A lease option is just an option – if you enter into a lease option agreement, but decide you no longer want to own the property, you can simply walk away and let the option expire at the end of the agreement.
If you decide to exercise the lease option and purchase the home in the future, you’ll most likely need a mortgage to finance the transaction.
One of the advantages of using a lease option is that the monthly payments are generally far lower than standard mortgage payments. As a buyer, this gives you time to pay off any existing debts, build up your credit, and prepare for your inevitable mortgage application.
This means you can start enjoying life on a great Okanagan property without having to make a huge upfront layout in the form of a down deposit and mortgage contract.
Lease options do come with an additional expense in the form of an option fee.
The option fee
A lease option fee is a one-time payment that secures the right to purchase a home at a negotiated price. When you exercise the option, the option fee usually gets applied towards your down payment. If you walk away from the agreement, you’ll forfeit the option fee, which usually starts around $10,000, or 3-5% of the purchase price.
There’s no set price for option fees – I have successfully negotiated real estate options for as low as $1.
The option price
The option price is similar to the exercise price of a stock option – this is the pre-negotiated price at which you can purchase the property. With lease to own houses, you have the right to buy at this price at any time until the end of the option agreement.
Equity build up
This is a negotiated amount of the monthly rent payment that gets applied towards the principal amount of the home when you exercise your lease option. Equity build up lets you chip away at the purchase price without being strapped into a mortgage.
The equity build up can range from zero – in the event you want to stake your claim with the lowest possible monthly payment – to sizable amounts in excess of $1,000 per month.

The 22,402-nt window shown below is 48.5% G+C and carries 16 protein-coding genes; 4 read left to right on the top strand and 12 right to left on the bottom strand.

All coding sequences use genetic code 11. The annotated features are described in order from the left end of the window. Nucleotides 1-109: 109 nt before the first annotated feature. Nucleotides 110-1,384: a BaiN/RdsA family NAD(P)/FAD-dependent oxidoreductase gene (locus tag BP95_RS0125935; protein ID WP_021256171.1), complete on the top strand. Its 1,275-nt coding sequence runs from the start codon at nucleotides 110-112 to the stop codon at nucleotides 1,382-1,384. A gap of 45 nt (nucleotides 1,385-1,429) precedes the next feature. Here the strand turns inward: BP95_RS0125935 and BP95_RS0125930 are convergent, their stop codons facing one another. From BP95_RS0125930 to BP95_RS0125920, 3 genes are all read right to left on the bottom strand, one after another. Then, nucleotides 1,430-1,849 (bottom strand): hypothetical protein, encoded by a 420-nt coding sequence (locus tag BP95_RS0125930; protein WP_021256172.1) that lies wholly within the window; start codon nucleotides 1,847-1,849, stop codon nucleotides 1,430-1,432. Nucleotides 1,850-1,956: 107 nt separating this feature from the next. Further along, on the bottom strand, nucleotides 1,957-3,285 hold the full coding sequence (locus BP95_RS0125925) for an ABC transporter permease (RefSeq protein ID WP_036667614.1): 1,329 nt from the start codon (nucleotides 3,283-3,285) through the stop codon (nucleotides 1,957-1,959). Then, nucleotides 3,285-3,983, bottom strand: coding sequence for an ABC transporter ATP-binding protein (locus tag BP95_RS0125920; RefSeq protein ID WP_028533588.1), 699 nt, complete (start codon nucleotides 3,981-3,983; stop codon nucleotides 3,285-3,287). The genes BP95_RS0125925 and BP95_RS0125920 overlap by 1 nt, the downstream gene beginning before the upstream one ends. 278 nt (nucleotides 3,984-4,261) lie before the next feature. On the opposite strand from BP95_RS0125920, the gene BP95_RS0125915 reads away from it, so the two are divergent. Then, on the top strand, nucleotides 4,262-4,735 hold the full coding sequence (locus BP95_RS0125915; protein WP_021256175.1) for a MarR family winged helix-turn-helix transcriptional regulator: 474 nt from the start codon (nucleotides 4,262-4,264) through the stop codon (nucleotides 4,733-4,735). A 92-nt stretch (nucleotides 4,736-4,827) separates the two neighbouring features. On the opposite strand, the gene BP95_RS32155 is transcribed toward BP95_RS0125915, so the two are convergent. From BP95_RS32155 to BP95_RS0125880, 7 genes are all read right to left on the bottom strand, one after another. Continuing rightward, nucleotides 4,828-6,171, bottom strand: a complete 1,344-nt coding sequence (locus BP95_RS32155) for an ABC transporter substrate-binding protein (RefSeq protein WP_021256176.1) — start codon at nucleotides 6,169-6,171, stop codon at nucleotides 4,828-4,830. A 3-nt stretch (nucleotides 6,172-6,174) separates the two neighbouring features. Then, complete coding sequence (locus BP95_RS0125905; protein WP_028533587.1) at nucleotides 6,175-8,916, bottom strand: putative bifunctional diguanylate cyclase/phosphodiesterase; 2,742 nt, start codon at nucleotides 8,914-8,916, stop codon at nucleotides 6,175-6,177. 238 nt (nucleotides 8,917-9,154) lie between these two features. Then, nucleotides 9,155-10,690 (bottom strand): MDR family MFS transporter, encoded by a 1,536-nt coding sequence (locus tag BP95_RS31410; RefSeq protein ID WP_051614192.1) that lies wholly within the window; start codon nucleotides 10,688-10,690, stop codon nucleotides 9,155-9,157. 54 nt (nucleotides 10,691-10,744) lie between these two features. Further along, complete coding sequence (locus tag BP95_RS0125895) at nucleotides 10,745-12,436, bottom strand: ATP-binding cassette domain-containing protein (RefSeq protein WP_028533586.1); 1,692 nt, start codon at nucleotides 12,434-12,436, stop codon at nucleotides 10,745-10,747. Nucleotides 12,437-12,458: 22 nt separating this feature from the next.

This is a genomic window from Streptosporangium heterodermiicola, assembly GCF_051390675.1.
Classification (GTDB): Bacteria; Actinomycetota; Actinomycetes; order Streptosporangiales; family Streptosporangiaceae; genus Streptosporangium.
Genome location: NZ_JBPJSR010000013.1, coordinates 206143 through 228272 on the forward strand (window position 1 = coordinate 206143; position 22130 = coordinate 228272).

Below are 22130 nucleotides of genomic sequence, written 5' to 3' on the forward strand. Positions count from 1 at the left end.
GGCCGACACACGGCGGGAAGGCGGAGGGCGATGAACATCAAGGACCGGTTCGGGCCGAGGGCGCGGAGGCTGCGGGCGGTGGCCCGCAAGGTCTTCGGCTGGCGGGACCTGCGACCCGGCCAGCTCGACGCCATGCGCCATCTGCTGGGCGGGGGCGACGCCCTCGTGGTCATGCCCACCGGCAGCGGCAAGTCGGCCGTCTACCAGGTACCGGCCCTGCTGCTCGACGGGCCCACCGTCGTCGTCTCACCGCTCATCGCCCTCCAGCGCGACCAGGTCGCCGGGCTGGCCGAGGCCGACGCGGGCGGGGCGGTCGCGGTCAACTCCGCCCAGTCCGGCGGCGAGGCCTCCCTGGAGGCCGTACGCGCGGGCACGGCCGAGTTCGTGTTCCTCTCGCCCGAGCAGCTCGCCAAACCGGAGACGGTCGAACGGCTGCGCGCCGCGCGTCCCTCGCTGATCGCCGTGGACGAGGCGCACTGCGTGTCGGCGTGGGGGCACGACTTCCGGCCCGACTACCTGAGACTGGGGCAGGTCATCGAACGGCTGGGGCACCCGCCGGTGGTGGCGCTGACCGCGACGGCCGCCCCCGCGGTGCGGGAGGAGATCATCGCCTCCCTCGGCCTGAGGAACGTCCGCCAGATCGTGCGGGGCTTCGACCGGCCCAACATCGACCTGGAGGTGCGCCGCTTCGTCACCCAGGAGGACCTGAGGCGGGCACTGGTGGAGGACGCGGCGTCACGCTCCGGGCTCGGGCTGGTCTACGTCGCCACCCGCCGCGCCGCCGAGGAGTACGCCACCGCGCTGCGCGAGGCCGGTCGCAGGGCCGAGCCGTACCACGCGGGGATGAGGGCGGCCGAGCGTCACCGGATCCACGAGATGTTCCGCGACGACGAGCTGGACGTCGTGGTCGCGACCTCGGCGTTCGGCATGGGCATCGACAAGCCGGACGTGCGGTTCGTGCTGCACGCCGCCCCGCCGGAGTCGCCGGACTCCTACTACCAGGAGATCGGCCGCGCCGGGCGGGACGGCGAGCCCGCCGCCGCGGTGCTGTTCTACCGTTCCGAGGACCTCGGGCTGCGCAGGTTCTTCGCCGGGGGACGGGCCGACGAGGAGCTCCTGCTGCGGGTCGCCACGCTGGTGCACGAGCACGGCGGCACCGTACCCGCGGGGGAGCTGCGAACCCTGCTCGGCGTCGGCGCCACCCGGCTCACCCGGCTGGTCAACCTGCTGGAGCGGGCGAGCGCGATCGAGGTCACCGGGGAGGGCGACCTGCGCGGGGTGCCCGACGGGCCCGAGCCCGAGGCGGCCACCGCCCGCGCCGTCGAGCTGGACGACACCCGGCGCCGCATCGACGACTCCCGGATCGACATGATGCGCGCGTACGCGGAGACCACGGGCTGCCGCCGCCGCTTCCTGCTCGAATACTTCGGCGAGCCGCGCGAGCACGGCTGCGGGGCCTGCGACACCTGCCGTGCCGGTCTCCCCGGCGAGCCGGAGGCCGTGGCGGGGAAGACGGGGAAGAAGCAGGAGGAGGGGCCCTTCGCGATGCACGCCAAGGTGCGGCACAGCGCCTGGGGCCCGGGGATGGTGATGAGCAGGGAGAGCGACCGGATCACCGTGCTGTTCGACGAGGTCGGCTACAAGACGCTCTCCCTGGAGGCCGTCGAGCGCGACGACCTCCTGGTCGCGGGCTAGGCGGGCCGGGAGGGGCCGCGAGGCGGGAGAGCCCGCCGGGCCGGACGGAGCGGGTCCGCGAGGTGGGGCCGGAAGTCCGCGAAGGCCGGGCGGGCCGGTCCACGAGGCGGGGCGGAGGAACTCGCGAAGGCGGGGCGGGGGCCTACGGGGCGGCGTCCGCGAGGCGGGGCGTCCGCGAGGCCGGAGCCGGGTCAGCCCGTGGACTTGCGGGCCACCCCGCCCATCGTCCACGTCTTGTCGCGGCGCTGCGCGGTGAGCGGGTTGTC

The option term
The term is the length of time you have to exercise a lease to own option. The option term is negotiated as part of the initial agreement and typically ranges from one to five years.
There are no set rules to option terms, so if you can negotiate an option price that is reflective of today’s market value, and then keep this option for a long period of time, you have the potential to do extremely well in the housing market.
How to value a rent-to-own agreement
When we design a rent-to-own contract, we model the monthly payment on three values to reflect the cost of ownership: The owner’s mortgage payment, home insurance, and annual property taxes. The difference between the market value of rent and the total monthly payment gets applied towards your equity build up.
A lease option vs. a traditional mortgage
Let’s compare some numbers for a lease option agreement and a traditional mortgage on a home asking $500,000 in Kelowna.
The home mortgage
Let’s start with a 25-year mortgage at 3.24% interest using a 5% down payment of $25,000:
$ 25,000 down payment (at 5%)
$475,000 mortgage amount
$2,300 monthly payment (at 3.24% interest)
$ 250 a month ($3,000 annual property taxes)
$ 150 a month ($1,800 annual fire insurance)
$2,650 total monthly cost of ownership with a mortgage